Lilly shake-up, the sequel: New CEO taps insiders to take reins from exiting execs

Eli Lilly
The latest management shake-up at Eli Lilly is largely aimed at boosting innovation in R&D, said CEO David Ricks.

Eli Lilly started the year with a new CEO, David Ricks, who quickly embarked on a restructuring that included a collection of new faces in top positions. Now the company is at it again, announcing today three promotions, one new member of its executive committee, and two retirements, including a top manufacturing official and R&D chief Jan Lundberg, Ph.D.

It all adds up to a team that Ricks said will "help us maintain focus as we work to bring forward new medicines in diabetes, cancer, immunology, neurodegeneration and pain and change the path of serious disease.”

The executive changeover follows last month's announcement that Lilly would cut 3,500 employees by the end of the year, aiming for $500 million in annual savings. The cuts were expected to include early retirements and shifts in manufacturing and R&D. The company had already let hundreds of sales reps go as it shifted marketing away from older meds.

Ricks came into his position at a difficult juncture: Lilly was still bogged down by the high-profile failure of its experimental Alzheimer’s drug solanezumab. It needed new blood to help shift the focus from aging hits like erectile dysfunction drug Cialis to newer, more cutting-edge medicines.

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So it was no surprise that the first management overhaul included the hiring of Novartis veteran Christi Shaw, who is now running Lilly’s Bio-Medicines unit. The R&D shake-up continues with the naming of Dan Skovronsky, M.D., Ph.D., the company’s senior vice president for clinical and product development, as senior vice president for science and technology and president of Lilly Research Labs. He will take over for Lundberg, who left AstraZeneca eight years ago to join Lilly.

The company’s research successes during Lundberg's tenure were ultimately overshadowed by failures. Despite some key FDA approvals, including diabetes drug Trulicity and cancer treatment Cyramza, the solanezumab debacle raised doubts about whether Lilly poured too much of its resources into a drug that seemed doomed to fail.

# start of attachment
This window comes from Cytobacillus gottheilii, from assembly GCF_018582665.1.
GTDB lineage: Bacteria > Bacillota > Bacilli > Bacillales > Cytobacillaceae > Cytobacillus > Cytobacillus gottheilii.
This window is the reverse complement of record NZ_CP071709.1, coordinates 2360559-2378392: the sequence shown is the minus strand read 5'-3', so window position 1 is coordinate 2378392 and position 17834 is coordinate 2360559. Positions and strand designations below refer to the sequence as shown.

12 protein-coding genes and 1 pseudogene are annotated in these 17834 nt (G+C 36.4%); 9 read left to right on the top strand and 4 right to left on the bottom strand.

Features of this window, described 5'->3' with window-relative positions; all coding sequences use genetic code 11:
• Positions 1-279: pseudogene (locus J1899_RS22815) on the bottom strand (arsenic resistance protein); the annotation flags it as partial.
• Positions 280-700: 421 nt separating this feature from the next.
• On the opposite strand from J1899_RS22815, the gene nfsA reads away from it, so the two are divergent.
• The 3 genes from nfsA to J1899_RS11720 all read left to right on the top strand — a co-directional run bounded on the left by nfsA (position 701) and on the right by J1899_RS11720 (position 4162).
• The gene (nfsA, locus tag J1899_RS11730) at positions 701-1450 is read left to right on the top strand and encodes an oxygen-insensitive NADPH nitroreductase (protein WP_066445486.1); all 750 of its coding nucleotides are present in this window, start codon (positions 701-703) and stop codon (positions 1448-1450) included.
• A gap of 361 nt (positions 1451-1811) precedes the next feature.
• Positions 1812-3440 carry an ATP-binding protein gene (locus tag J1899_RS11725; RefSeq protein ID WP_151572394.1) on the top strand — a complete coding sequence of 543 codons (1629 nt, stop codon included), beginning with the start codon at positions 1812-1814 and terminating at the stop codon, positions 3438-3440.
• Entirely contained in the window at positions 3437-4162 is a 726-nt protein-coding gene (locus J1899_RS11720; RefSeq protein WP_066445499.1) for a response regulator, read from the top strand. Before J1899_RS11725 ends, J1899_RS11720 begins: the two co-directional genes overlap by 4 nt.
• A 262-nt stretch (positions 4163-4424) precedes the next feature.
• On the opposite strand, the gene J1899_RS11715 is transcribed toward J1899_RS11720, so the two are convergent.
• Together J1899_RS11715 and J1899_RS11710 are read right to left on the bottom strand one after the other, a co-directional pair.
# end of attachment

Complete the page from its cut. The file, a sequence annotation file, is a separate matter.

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Then, in April of this year, the FDA handed Lilly a complete response letter on its rheumatoid arthritis drug baricitinib, which Wall Street had been counting on as a potential blockbuster. The company and its development partner, Incyte, plan to refile for approval by the end of January.

Also retiring is Maria Crowe, president of Lilly’s manufacturing operations. She will be replaced by Myles O'Neill, formerly senior vice president of global drug products for the company. And Josh Smiley, who has worked in top finance posts at Lilly for more than 20 years, is taking over as chief financial officer, replacing Derica Rice, who had previously announced he would retire at the end of this year.

Lilly also announced that its chief information officer, Aarti Shah, Ph.D., would be joining the executive committee and reporting directly to Ricks. That change marks an acknowledgement by the company of the critical role technology and analytics will play in healthcare going forward, it said. Shah was one of FiercePharma's Women in Biopharma last year.

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The new management team has a tall order: Lilly has committed to roll out 20 new medicines in the decade ending in 2023. It has made some progress toward reaching that goal, most notably with the 2016 approval of Taltz, a psoriasis drug that has been embraced in the marketplace. The company also won approval last year for Lartruvo to treat soft tissue sarcoma.

And just yesterday, it scored an FDA thumbs-up for Verzenio (abemaciclib), its treatment for HR-positive, HER2-negative breast cancer. Lilly’s sales task won’t be easy, however. The new medicine will face competition from Pfizer’s Ibrance and Novartis’ Kisqali. Still, analysts are predicting Verzenio will be a $1-billion-plus hit by 2023, setting yet another challenging expectation on the shoulders of Lilly’s new management team.